Verisign's policy on IDN.IDN implementation, and the rights protection format they proposed to follow, was very explicit, with a key objective: "Avoid costs to consumers and businesses from purely defensive registrations in the new gTLDs."  They asserted: "A registrant in one of the IDN TLDs, or a registrant of an or, will have the sole right, but not be required to register the exact same second level name across all or any of our IDN TLDs, including the .com or .net TLDs as applicable."

With this widely publicized explanation, Verisign avoided opposition by .net and .com owners against Verisign's planned offerings. Some of us registered and domains expecting our positions would be securely protected by Verisign.

Instead, Verisign launched the first of the transliterations (also termed "aliasing"), largely unconnected to existing .com ownership, although a Priority Access Program allowed existing registrants early purchase of Verisign's transliteration, typically at premium pricing. It is unclear if changes in plan were initiated by Verisign or ICANN, but both now squeeze added revenues from resulting format changes. Ultimately, if I owned -- another person might buy (or lawyer .ком with Japanese or Russian ".com" and pronounced nearly identically). Defensive registrations are costly, with both Verisign & ICANN reaping benefits from what now appears a collusive relationship undercutting ownership rights in .NET and .COM domain names.

This was wholly different from Verisign's long-time presentation: (Verisign quoted below until 'end quote' mention)  "In 2012, Verisign applied to operate registries for eight transliterations of .COM and three of .NET (to the right of the dot) as part of ICANN’s new generic top-level domain (gTLD) which will allow Verisign to bring businesses full domain names in local language characters. Verisign’s proposed approach for these new IDN gTLDs will help ensure a ubiquitous end-user experience and helps to protect consumers and business from having to register purely defensive domain names in our TLDs. In practice, Verisign’s proposed approach means that the registrant for a second-level domain name in our IDN.IDN, or will have the sole right (subject to applicable rights protection mechanisms), but not be required to register that identical second-level domain in any of the top-level IDNs, .COM or .NET as applicable. In order to illustrate our approach, we have identified two use cases below:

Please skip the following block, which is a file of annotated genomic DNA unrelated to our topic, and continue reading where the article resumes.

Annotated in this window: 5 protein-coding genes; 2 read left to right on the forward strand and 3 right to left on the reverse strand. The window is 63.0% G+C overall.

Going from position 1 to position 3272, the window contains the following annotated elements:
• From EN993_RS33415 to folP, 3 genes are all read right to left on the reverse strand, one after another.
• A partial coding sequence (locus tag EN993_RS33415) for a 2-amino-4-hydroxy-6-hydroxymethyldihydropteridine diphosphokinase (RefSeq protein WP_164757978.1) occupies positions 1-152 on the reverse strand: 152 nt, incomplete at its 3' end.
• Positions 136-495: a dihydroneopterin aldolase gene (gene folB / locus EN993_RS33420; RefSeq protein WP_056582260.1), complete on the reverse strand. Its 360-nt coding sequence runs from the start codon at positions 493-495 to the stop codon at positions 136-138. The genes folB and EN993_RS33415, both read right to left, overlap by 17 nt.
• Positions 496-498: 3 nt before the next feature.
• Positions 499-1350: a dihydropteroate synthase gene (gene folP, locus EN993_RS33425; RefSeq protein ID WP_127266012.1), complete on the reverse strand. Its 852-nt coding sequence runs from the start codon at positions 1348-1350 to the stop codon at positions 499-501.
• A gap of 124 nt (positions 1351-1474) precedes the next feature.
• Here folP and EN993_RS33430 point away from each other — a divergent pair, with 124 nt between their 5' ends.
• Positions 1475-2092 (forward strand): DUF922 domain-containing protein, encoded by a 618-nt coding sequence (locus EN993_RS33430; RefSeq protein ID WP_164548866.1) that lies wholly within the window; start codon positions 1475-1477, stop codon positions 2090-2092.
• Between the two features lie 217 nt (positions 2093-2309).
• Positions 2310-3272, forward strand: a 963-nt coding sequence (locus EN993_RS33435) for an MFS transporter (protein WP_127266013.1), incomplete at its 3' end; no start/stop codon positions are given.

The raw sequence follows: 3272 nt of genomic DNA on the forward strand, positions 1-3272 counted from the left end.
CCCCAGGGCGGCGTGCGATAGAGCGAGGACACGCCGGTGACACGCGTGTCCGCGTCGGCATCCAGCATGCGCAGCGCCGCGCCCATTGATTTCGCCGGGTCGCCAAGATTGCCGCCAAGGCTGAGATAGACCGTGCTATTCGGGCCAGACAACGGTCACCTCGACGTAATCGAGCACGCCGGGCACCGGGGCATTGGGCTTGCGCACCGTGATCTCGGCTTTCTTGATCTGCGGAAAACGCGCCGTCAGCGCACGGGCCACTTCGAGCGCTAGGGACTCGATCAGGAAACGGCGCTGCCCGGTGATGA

Use Case No. 1: Bob Smith already has a registration for an second level domain name. That second level domain name will be unavailable in all of the new .NET TLDs except to Bob Smith. Bob Smith may choose not to register that second level domain name in any of the new transliterations of the .NET TLDs.
Use Case No. 2: John Doe does not have a registration for an second level domain name. John Doe registers a second level domain name in our Thai transliteration of .COM but in no other TLD. That second level domain name will be unavailable in all other transliterations of .COM IDN TLDs and in the .COM registry unless and until John Doe (and only John Doe) registers it in another .COM IDN TLD or in the .COM registry"
(end quote)

Verisign effectively precluded much opposition to their applications. Such outcry would have been certain, because using similar-sounding and identical-meaning tlds seriously dilutes domain-owner rights, and can lead to confusion.

Verisign & ICANN's new approach harms existing .com & .net domain owners. Now we are forced to try to protect our position with defensive registrations of their new .IDN domains. With Verisign's premium pricing, a single gTLD registration may cost hundreds or even thousands of dollars. Those defensive-registration revenues mostly benefit Verisign, but ICANN also receives a fixed component of each registration's revenues.

We understand that over many years, conditions and strategies and markets may change. We can assume the expansive proprietary assertions of Verisign were always well-meant, and later changes were always legal.

In the interest of all parties, standard business practices today avoid monopoly contracts without open tender. Both the .NET & .COM Registry Monopolies should be open to competitive tender.

A billion reasons shout why this contract should be open to bid.